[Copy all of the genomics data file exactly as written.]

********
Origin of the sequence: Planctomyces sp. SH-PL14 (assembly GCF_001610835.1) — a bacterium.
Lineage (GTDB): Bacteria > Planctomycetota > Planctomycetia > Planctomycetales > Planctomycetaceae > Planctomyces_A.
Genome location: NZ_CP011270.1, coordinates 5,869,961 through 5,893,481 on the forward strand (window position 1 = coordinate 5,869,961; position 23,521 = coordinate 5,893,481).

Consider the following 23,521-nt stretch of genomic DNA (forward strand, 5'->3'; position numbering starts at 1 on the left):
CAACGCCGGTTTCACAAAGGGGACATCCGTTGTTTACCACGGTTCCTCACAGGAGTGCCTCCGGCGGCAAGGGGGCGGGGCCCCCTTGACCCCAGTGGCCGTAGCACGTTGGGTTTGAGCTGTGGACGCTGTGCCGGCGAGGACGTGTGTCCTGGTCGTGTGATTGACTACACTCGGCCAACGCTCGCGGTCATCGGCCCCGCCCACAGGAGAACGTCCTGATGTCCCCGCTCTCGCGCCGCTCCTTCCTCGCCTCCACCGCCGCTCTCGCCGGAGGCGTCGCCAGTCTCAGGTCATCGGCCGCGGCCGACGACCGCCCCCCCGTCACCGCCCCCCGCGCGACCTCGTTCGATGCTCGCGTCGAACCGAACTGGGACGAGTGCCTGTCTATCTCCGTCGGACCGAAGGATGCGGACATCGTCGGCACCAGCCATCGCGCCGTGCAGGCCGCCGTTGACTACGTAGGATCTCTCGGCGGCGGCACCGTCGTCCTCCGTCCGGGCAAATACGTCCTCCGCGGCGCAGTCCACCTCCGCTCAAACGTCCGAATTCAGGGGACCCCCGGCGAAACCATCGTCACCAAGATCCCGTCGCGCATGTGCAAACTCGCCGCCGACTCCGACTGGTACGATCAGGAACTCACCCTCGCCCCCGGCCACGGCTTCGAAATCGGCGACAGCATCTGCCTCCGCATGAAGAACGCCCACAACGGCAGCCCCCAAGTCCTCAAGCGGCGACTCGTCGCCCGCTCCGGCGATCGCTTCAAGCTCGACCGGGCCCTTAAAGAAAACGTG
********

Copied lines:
Origin of the sequence: Planctomyces sp. SH-PL14 (assembly GCF_001610835.1) — a bacterium.
Lineage (GTDB): Bacteria > Planctomycetota > Planctomycetia > Planctomycetales > Planctomycetaceae > Planctomyces_A.
Genome location: NZ_CP011270.1, coordinates 5,869,961 through 5,893,481 on the forward strand (window position 1 = coordinate 5,869,961; position 23,521 = coordinate 5,893,481).

Consider the following 23,521-nt stretch of genomic DNA (forward strand, 5'->3'; position numbering starts at 1 on the left):
CAACGCCGGTTTCACAAAGGGGACATCCGTTGTTTACCACGGTTCCTCACAGGAGTGCCTCCGGCGGCAAGGGGGCGGGGCCCCCTTGACCCCAGTGGCCGTAGCACGTTGGGTTTGAGCTGTGGACGCTGTGCCGGCGAGGACGTGTGTCCTGGTCGTGTGATTGACTACACTCGGCCAACGCTCGCGGTCATCGGCCCCGCCCACAGGAGAACGTCCTGATGTCCCCGCTCTCGCGCCGCTCCTTCCTCGCCTCCACCGCCGCTCTCGCCGGAGGCGTCGCCAGTCTCAGGTCATCGGCCGCGGCCGACGACCGCCCCCCCGTCACCGCCCCCCGCGCGACCTCGTTCGATGCTCGCGTCGAACCGAACTGGGACGAGTGCCTGTCTATCTCCGTCGGACCGAAGGATGCGGACATCGTCGGCACCAGCCATCGCGCCGTGCAGGCCGCCGTTGACTACGTAGGATCTCTCGGCGGCGGCACCGTCGTCCTCCGTCCGGGCAAATACGTCCTCCGCGGCGCAGTCCACCTCCGCTCAAACGTCCGAATTCAGGGGACCCCCGGCGAAACCATCGTCACCAAGATCCCGTCGCGCATGTGCAAACTCGCCGCCGACTCCGACTGGTACGATCAGGAACTCACCCTCGCCCCCGGCCACGGCTTCGAAATCGGCGACAGCATCTGCCTCCGCATGAAGAACGCCCACAACGGCAGCCCCCAAGTCCTCAAGCGGCGACTCGTCGCCCGCTCCGGCGATCGCTTCAAGCTCGACCGGGCCCTTAAAGAAAACGTG